Why Facebook’s Long Outage Is Just a Financial “Drop in the Bucket” for Tech Company
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Monday morning – hours after whistleblower Frances Haugen revealed on 60 minutes that she was the former Facebook employee who disclosed internal research to the the Wall Street newspaper – the social media website and its siblings have gone completely offline.
The blackout, which saw Facebook, Instagram and WhatsApp go extinct, lasted around six hours, marking the longest crash since 2008.
It was reported to be a costly mess for Facebook and founder Mark Zuckerberg, who reportedly lost over $ 6 billion in personal wealth, knocking him down # 5 in the Bloomberg Billionaires Index, after Bill Gates. Fortune estimated that between 11:30 a.m.ET and 7:00 p.m. ET, Facebook, Inc., lost approximately $ 99.75 million in revenue.
But Jessica González, co-CEO of Free press, a nonprofit that fights for justice in media and technology, tells PEOPLE that these dollar amounts are just a “drop in the bucket” for the tech giant.
“It only lasted a few hours,” González said of the outage, adding that Facebook does not earn its income in a “linear fashion”.
“It’s really just a drop in the bucket for Facebook,” she says.
Regarding the potential losses of business owners, influencers and advertisers during Monday’s blackout, González has a sharp reminder: “Facebook is not the Internet, especially here in the United States.”
“People who do business on Facebook also likely have accounts on TikTok and Twitter – Etsy depending on their activity,” says González. “There are many ways for people to reach others with their businesses. It is possible that a few people were affected in a minor way. But again, because it was only a few hours, I doubt it will have a substantial impact even on business owners. “
González predicts another major report implicating Facebook – which occurred just the night before the blackout – as a greater threat to the tech giant.
“The news item that could really impact Facebook’s bottom line is the whistleblower,” González said, referring to Haugen, 37, revealing his identity on Sunday night. Indeed, Fortune noted that while the outage shouldn’t scare investors off, Facebook’s stock fell nearly 5% after Haugen’s fall 60 minutes maintenance.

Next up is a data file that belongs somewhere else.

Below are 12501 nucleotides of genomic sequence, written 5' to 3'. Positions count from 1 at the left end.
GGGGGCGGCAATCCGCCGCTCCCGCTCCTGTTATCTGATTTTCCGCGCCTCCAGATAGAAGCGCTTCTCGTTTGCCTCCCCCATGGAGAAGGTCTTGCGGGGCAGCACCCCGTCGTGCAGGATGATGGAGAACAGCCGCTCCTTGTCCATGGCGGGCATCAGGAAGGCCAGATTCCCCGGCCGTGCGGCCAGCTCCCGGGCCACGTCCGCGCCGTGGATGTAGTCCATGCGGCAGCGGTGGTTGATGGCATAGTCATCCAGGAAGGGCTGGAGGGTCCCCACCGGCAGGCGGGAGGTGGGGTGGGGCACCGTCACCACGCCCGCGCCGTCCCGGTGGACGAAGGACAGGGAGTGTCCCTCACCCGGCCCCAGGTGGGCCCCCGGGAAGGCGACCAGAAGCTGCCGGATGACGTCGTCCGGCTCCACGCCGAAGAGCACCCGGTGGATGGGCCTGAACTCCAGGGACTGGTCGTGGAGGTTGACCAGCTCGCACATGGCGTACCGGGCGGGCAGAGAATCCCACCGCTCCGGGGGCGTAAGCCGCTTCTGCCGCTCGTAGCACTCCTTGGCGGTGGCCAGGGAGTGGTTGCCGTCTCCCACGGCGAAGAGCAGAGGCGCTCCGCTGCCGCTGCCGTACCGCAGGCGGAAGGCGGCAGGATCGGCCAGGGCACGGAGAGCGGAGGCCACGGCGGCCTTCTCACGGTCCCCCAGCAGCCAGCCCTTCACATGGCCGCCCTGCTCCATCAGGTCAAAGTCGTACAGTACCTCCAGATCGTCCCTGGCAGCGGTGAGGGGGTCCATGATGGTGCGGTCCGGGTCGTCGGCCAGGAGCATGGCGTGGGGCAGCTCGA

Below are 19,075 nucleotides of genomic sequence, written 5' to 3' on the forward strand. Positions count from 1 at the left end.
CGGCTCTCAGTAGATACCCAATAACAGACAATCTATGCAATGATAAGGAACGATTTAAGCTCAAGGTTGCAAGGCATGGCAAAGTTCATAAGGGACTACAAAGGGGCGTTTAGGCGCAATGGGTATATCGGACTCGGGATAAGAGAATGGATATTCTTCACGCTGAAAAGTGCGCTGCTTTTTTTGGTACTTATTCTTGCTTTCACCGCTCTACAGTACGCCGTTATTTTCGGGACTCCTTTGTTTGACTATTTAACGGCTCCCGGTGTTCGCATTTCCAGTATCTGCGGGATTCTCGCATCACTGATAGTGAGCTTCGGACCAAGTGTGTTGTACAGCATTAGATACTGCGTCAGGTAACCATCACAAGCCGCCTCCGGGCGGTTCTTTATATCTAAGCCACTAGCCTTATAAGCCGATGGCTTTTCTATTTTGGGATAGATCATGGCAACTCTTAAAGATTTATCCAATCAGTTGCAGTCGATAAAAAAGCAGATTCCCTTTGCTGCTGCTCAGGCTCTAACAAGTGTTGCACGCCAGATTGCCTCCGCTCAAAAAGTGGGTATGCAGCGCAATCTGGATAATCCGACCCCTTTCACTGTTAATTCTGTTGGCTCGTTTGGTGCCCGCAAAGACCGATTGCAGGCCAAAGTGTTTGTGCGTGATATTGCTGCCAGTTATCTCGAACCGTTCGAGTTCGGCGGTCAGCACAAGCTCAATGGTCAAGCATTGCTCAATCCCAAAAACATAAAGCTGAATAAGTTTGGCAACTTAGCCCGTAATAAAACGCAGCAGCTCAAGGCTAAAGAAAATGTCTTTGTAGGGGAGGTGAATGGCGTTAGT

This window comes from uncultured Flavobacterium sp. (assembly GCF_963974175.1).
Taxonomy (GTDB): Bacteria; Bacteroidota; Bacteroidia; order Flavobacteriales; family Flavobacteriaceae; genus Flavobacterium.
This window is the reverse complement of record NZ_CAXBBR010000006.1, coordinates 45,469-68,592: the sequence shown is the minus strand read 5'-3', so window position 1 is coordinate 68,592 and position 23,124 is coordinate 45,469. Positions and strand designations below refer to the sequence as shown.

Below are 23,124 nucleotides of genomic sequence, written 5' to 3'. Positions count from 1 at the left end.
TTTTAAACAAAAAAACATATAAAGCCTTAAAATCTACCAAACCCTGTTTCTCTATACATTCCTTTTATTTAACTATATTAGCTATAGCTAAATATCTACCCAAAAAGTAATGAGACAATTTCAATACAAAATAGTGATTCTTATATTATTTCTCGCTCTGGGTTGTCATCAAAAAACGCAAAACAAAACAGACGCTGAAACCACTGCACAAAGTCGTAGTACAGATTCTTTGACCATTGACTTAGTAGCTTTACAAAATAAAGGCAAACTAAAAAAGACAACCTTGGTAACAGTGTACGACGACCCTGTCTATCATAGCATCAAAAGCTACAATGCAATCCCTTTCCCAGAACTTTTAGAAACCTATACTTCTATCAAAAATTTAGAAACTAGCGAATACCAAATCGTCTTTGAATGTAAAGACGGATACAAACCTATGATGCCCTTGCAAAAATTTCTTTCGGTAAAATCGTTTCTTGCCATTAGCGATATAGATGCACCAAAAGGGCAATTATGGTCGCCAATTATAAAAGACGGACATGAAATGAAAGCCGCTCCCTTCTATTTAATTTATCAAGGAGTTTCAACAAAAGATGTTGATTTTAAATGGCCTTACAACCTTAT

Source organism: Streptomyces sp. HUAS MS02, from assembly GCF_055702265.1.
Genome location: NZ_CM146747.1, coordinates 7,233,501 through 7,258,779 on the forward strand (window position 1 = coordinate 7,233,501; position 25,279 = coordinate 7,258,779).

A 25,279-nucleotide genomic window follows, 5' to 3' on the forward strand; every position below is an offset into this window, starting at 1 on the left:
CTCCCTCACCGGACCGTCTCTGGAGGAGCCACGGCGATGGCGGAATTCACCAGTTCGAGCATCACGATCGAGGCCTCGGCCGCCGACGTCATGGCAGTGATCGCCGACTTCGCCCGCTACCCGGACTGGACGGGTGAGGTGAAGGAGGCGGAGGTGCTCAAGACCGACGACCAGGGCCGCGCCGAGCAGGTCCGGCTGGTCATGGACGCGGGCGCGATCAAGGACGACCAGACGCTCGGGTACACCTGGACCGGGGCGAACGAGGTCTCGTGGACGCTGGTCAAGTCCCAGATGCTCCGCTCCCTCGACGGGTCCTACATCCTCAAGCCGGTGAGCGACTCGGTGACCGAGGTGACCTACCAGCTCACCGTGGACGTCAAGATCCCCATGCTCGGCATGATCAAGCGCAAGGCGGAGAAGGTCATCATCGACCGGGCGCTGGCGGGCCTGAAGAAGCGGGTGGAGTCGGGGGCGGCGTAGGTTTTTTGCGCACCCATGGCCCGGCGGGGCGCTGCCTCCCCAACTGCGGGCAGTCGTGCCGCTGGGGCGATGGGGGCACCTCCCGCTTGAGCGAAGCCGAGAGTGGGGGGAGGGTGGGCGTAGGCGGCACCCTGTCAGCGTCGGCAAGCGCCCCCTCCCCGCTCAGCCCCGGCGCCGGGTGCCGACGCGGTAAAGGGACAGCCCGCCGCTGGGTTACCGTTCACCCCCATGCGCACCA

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Haugen, a former product manager at Facebook, recently disclosed internal Facebook research to lawmakers and the the Wall Street newspaper, leading to a series of newspaper reports alleging that Facebook allowed high-level user accounts to bypass its rules, allowing some to post material intended to incite violence or harass others; minimized data that showed Instagram is harmful for young teens, namely girls; and made changes to its algorithm that made people “more angry“, among other allegations.
“What I saw over and over on Facebook was that there were conflicts of interest between what was good for the public and what was good for Facebook. And Facebook, over and over again, has chose to optimize for his own interests, like making more money, ”Haugen said in the 60 minutes maintenance.
Facebook has repulsed Against this characterization: “Every day, our teams must balance protecting the right of billions of people to speak out openly with the need to keep our platform a safe and positive place,” the director of communications told CBS News. company policies, Lena Pietsch. in part. “We continue to make significant improvements to combat the spread of disinformation and harmful content. To suggest that we encourage bad content and do nothing is just not true.”
Facebook tweeted he was back online just after 6:30 p.m. ET Monday.
“To the huge community of people and businesses around the world who depend on us: we’re sorry,” the tweet said. “We have worked hard to restore access to our applications and services and are happy to announce that they are coming back online now. Thank you for your patience.”
The company hasn’t explained what caused its system to crash – TechCrunch reported that even their internal systems were not working on Monday – but tech experts have explained that Facebook’s Border Gateway Protocol (BGP) routes have been removed.
BGP is essentially the connective tissue of the Internet, the routes that link networks together. For some reason, Facebook’s BGP routes were taken down, making its network unobtainable by other networks. Since Instagram and WhatsApp are part of Facebook’s network, they are also gone.
On the contrary, according to González, the blackout serves as a “good reminder” that there are a plethora of other options for communicating online. “It’s just another reminder that we need to diversify the way we communicate,” she says.
“We can’t rely on Facebook to help us. They can’t even keep their system running, let alone the chaos they cause.”